# [swift-users] Zero cost abstraction 2D Iterator (equivalent to two nested for loops) impossible?

Karl razielim at gmail.com
Wed Jan 4 05:42:18 CST 2017

```Hmmm that’s interesting. A brief test I ran:

import CoreGraphics
import Foundation

struct PointIterator {
let rect: CGRect
var nextPoint: CGPoint

let maxX: CGFloat
let maxY: CGFloat

init(rect: CGRect) {
self.rect      = rect.standardized
self.nextPoint = self.rect.origin
// Cache for fast iteration
self.maxX      = self.rect.maxX
self.maxY      = self.rect.maxY
}

mutating func next() -> CGPoint? {
guard nextPoint.x <= maxX, nextPoint.y <= maxY else {
return .none
}
defer {
nextPoint.x += 1
if nextPoint.x > maxX {
nextPoint.x  = rect.origin.x
nextPoint.y += 1
}
}
return nextPoint
}
}

// Use iterator
func iteratePoints_it(_ rect: CGRect, with: (CGPoint)->()) {
var it = PointIterator(rect: rect)
while let point = it.next() {
with(point)
}
}

// Basic unwrapping of the iterator as a function (no ‘defer’)
func iteratePoints_fe(_ rect: CGRect, with: (CGPoint)->()) {
let rect      = rect.standardized
var nextPoint = rect.origin
let maxX      = rect.maxX
let maxY      = rect.maxY

while true {
guard nextPoint.x <= maxX, nextPoint.y <= maxY else {
return
}
with(nextPoint)
nextPoint.x += 1
if nextPoint.x > maxX {
nextPoint.x  = rect.origin.x
nextPoint.y += 1
}
}
}

// for..in loop
func iteratePoints_fe2(_ rect: CGRect, with: (CGPoint)->()) {
let rect = rect.standardized
let maxX = rect.maxX
let maxY = rect.maxY
for y in stride(from: rect.origin.y, to: maxY, by: 1) {
for x in stride(from: rect.origin.x, to: maxX, by: 1) {
with(CGPoint(x: x, y: y))
}
}
}

func profile(_ iterations: Int, _ thing: ()->()) -> TimeInterval {
var totalTime: TimeInterval = 0
for _ in 0..<iterations {
let start = Date().timeIntervalSinceReferenceDate
thing()
totalTime += (Date().timeIntervalSinceReferenceDate - start)
}
}

let bigRect = CGRect(x: 0, y: 0, width: 10_000, height: 10_000)

let iterator = profile(10) { iteratePoints_it(bigRect)  { if \$0.x > 1_000_000 { print("?") } } } // always false, won't be optimised out.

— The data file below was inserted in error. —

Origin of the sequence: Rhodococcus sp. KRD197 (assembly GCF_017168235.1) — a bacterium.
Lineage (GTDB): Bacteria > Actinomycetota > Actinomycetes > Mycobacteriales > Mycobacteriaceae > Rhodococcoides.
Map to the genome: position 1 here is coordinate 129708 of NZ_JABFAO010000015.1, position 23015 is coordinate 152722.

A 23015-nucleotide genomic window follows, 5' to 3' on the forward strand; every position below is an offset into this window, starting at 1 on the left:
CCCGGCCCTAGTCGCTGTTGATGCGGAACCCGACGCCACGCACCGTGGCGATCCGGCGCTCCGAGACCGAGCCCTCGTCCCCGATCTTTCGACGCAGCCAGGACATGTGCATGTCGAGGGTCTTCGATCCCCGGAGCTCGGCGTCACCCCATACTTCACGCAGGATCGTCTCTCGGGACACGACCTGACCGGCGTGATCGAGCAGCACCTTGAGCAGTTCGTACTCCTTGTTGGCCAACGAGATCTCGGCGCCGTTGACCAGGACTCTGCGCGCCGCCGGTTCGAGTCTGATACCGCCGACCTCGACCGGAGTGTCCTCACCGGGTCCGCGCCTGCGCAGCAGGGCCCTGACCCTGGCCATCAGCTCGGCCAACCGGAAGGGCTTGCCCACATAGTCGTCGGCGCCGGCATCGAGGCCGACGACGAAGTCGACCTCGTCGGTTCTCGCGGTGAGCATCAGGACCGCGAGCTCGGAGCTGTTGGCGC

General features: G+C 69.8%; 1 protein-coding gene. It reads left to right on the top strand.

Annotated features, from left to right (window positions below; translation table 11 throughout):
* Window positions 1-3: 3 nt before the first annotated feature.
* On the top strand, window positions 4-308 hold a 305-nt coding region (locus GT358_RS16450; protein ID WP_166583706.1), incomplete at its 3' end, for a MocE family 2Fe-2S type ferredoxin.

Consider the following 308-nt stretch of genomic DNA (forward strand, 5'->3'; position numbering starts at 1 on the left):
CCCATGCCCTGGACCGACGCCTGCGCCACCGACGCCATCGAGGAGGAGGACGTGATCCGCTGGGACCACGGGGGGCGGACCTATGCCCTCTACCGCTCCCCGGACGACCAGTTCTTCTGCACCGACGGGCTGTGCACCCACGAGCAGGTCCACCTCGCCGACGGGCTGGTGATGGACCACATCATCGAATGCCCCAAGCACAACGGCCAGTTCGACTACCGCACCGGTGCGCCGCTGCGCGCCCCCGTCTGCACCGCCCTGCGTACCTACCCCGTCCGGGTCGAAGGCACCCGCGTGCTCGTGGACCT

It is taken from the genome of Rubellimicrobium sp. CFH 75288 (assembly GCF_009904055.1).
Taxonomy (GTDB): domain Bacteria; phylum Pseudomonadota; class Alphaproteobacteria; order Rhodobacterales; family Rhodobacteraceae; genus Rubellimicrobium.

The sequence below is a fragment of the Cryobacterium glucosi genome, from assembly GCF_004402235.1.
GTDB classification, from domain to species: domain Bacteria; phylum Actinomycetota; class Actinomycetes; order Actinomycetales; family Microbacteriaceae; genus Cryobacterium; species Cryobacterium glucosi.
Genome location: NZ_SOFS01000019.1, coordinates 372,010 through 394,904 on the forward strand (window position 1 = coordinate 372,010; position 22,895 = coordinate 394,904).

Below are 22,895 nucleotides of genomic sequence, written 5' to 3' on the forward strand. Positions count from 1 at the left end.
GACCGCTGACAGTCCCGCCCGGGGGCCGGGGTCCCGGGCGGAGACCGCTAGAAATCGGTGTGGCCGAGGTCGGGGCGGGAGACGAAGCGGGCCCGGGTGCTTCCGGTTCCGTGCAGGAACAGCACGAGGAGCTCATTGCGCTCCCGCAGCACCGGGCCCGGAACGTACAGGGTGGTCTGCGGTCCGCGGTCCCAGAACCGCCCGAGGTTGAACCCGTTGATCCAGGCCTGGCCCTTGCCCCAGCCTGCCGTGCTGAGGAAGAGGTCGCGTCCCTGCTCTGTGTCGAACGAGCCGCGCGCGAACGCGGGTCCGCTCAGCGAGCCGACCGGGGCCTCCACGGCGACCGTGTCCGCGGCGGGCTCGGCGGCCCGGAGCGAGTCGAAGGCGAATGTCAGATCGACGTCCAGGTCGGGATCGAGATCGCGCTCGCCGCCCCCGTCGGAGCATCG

let foreach = profile(10)  { iteratePoints_fe(bigRect)  { if \$0.x > 1_000_000 { print("?") } } }
let foreach2 = profile(10) { iteratePoints_fe2(bigRect) { if \$0.x > 1_000_000 { print("?") } } }
print("iterator: \(iterator) \nforeach: \(foreach) \nforeach2: \(foreach2)")

Results:

iterator: 0.316907703876495
foreach: 0.283202117681503
foreach2: 0.568318998813629

That ranking is consistent, too. Using an iterator does appear marginally slower than a basic unwrapping of the iterator in to a function.

> On 4 Jan 2017, at 09:56, Jens Persson via swift-users <swift-users at swift.org> wrote:
>
> Hi,
>
> I'm working on some low-level pixel processing code (stuff that is not possible to do using standard API or on eg GPU), and I had lots of eg these:
>
> for y in someStartY ..< someStopY {
>     for x in someStartX ..< someStopX {
>         ... pixels[x, y] ...
>     }
> }
>
> So I implemented some (value) types like eg IntPoint2D, IntSize2D, IntRect2D and I made an IntRect2DIterator so that IntRect2D could be a Sequence over its (discrete) points. With this I could rewrite the above like so:
>
> for pixelPosAsIntPoint2D in someIntRect2D {
>     ... pixels[pixelPosAsIntPoint2D] ...
> }
>
> For some reason the first version (two nested for loops for x and y) is always a bit faster than the abstracted version no matter how I write it (tried using eg &+ instead of + etc).
>
>
>
> Is it possible to write as a zero cost abstraction like this, if so, how? If not, why?
>
>
>
>
> PS
>
> Note that eg this:
>
> for y in someStartY ..< someStopY {
>     for x in someStartX ..< someStopX {
>        let pixelPosAsIntPoint2D = IntPoint2D(x: x, y: y)
>         ... pixels[pixelPosAsIntPoint2D] ...
>     }
> }
>
> is exactly as fast as the top example (using just ... pixels[x, y] ...). So the difference in execution time seems to be due to something in the Iterator and not eg the pixel accessing subscript taking the 2d int point type instead of separate x and y ints.
>
> Here is one Iterator variant that I have tested:
>
> struct Rect2DIntPointIterator : IteratorProtocol, Sequence {
>     let startX, startY, stopX, stopY: Int
>     var px, py: Int
>     init(rect: Rect2DInt) {
>         startX = rect.origin.x
>         startY = rect.origin.y
>         stopX = rect.maxX
>         stopY = rect.maxY
>         px = startX
>         py = startY
>     }
>     mutating func next() -> Point2DInt? {
>         defer { px = px &+ 1 }
>         if px == stopX {
>             px = startX
>             py = py &+ 1
>             if py == stopY { return nil }
>         }
>         return Point2DInt(x: px, y: py)
>     }
> }
>
>
> And here are typical execution times from an example test:
> 2.1 seconds using my Iterator (the fastest I can get it, no matter how I try to rewrite it).
> 1.5 seconds using nested x, y for loops.
>
> I'm pretty sure my testing is done thoroughly (measuring average of many runs, using random data, avoiding dead code elimination, whole module optimization, etc).
>
> I have tried profiling the code and looking at the disassmbly but I'm failing to understand what's going on.
>
> So the ultimate answer would be in the form of a (2d, Int) Rectangle type whose (2d, Int) Points can be iterated in a for loop, at zero cost compared to doing the same using two nested for loops. Or an explanation of why this is impossible.
>
> DS
>
> /Jens
>
> _______________________________________________
> swift-users mailing list
> swift-users at swift.org
> https://lists.swift.org/mailman/listinfo/swift-users

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